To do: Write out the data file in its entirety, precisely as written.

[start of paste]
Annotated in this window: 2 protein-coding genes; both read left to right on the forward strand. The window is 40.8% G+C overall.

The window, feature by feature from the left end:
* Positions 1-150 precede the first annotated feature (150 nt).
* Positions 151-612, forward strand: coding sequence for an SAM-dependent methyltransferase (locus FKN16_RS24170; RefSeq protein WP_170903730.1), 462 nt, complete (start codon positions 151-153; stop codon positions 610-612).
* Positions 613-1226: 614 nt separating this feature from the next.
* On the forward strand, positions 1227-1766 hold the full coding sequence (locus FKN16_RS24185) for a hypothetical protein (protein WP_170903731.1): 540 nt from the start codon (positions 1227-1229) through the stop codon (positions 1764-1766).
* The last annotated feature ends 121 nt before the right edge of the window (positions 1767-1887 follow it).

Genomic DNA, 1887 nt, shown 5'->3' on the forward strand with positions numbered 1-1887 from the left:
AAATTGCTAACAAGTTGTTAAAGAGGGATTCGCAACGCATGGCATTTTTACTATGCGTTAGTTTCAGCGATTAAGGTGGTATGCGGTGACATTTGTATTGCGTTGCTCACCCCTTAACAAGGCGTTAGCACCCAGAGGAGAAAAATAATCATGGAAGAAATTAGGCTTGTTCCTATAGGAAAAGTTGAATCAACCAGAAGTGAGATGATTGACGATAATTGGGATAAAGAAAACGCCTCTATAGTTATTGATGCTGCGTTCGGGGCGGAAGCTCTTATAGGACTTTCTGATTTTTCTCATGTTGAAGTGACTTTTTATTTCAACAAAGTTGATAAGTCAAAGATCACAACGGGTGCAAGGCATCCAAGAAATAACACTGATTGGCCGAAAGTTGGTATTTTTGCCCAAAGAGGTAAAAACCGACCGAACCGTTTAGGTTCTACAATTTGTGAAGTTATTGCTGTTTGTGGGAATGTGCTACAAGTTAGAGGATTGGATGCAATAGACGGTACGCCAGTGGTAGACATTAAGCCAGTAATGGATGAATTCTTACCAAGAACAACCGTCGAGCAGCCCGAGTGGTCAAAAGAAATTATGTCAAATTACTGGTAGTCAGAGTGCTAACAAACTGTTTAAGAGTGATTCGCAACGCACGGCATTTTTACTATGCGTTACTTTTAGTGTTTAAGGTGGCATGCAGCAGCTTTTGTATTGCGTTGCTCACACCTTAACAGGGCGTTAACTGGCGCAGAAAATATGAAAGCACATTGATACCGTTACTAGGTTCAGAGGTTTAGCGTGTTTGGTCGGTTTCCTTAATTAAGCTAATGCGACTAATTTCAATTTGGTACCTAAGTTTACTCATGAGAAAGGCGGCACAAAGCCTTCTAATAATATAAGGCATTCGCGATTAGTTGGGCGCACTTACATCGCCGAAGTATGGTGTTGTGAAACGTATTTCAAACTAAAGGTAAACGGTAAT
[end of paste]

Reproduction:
Annotated in this window: 2 protein-coding genes; both read left to right on the forward strand. The window is 40.8% G+C overall.

The window, feature by feature from the left end:
* Positions 1-150 precede the first annotated feature (150 nt).
* Positions 151-612, forward strand: coding sequence for an SAM-dependent methyltransferase (locus FKN16_RS24170; RefSeq protein WP_170903730.1), 462 nt, complete (start codon positions 151-153; stop codon positions 610-612).
* Positions 613-1226: 614 nt separating this feature from the next.
* On the forward strand, positions 1227-1766 hold the full coding sequence (locus FKN16_RS24185) for a hypothetical protein (protein WP_170903731.1): 540 nt from the start codon (positions 1227-1229) through the stop codon (positions 1764-1766).
* The last annotated feature ends 121 nt before the right edge of the window (positions 1767-1887 follow it).

Genomic DNA, 1887 nt, shown 5'->3' on the forward strand with positions numbered 1-1887 from the left:
AAATTGCTAACAAGTTGTTAAAGAGGGATTCGCAACGCATGGCATTTTTACTATGCGTTAGTTTCAGCGATTAAGGTGGTATGCGGTGACATTTGTATTGCGTTGCTCACCCCTTAACAAGGCGTTAGCACCCAGAGGAGAAAAATAATCATGGAAGAAATTAGGCTTGTTCCTATAGGAAAAGTTGAATCAACCAGAAGTGAGATGATTGACGATAATTGGGATAAAGAAAACGCCTCTATAGTTATTGATGCTGCGTTCGGGGCGGAAGCTCTTATAGGACTTTCTGATTTTTCTCATGTTGAAGTGACTTTTTATTTCAACAAAGTTGATAAGTCAAAGATCACAACGGGTGCAAGGCATCCAAGAAATAACACTGATTGGCCGAAAGTTGGTATTTTTGCCCAAAGAGGTAAAAACCGACCGAACCGTTTAGGTTCTACAATTTGTGAAGTTATTGCTGTTTGTGGGAATGTGCTACAAGTTAGAGGATTGGATGCAATAGACGGTACGCCAGTGGTAGACATTAAGCCAGTAATGGATGAATTCTTACCAAGAACAACCGTCGAGCAGCCCGAGTGGTCAAAAGAAATTATGTCAAATTACTGGTAGTCAGAGTGCTAACAAACTGTTTAAGAGTGATTCGCAACGCACGGCATTTTTACTATGCGTTACTTTTAGTGTTTAAGGTGGCATGCAGCAGCTTTTGTATTGCGTTGCTCACACCTTAACAGGGCGTTAACTGGCGCAGAAAATATGAAAGCACATTGATACCGTTACTAGGTTCAGAGGTTTAGCGTGTTTGGTCGGTTTCCTTAATTAAGCTAATGCGACTAATTTCAATTTGGTACCTAAGTTTACTCATGAGAAAGGCGGCACAAAGCCTTCTAATAATATAAGGCATTCGCGATTAGTTGGGCGCACTTACATCGCCGAAGTATGGTGTTGTGAAACGTATTTCAAACTAAAGGTAAACGGTAAT